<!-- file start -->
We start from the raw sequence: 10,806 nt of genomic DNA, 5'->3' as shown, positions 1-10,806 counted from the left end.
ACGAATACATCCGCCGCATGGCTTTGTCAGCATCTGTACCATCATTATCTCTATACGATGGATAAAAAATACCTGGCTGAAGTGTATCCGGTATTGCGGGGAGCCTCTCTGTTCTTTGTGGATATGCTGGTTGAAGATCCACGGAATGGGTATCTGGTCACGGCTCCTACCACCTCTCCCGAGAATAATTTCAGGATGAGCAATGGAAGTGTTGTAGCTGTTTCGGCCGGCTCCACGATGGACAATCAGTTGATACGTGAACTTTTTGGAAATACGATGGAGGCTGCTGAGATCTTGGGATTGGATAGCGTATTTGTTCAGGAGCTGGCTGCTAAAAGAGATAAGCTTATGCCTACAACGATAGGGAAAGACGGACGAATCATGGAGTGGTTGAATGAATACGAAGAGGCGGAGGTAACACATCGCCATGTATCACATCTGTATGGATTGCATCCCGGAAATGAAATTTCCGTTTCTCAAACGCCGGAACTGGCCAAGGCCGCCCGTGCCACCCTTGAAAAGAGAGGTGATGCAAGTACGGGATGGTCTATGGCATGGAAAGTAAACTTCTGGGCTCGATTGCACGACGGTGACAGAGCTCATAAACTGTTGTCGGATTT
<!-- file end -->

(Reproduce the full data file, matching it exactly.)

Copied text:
We start from the raw sequence: 10,806 nt of genomic DNA, 5'->3' as shown, positions 1-10,806 counted from the left end.
ACGAATACATCCGCCGCATGGCTTTGTCAGCATCTGTACCATCATTATCTCTATACGATGGATAAAAAATACCTGGCTGAAGTGTATCCGGTATTGCGGGGAGCCTCTCTGTTCTTTGTGGATATGCTGGTTGAAGATCCACGGAATGGGTATCTGGTCACGGCTCCTACCACCTCTCCCGAGAATAATTTCAGGATGAGCAATGGAAGTGTTGTAGCTGTTTCGGCCGGCTCCACGATGGACAATCAGTTGATACGTGAACTTTTTGGAAATACGATGGAGGCTGCTGAGATCTTGGGATTGGATAGCGTATTTGTTCAGGAGCTGGCTGCTAAAAGAGATAAGCTTATGCCTACAACGATAGGGAAAGACGGACGAATCATGGAGTGGTTGAATGAATACGAAGAGGCGGAGGTAACACATCGCCATGTATCACATCTGTATGGATTGCATCCCGGAAATGAAATTTCCGTTTCTCAAACGCCGGAACTGGCCAAGGCCGCCCGTGCCACCCTTGAAAAGAGAGGTGATGCAAGTACGGGATGGTCTATGGCATGGAAAGTAAACTTCTGGGCTCGATTGCACGACGGTGACAGAGCTCATAAACTGTTGTCGGATTT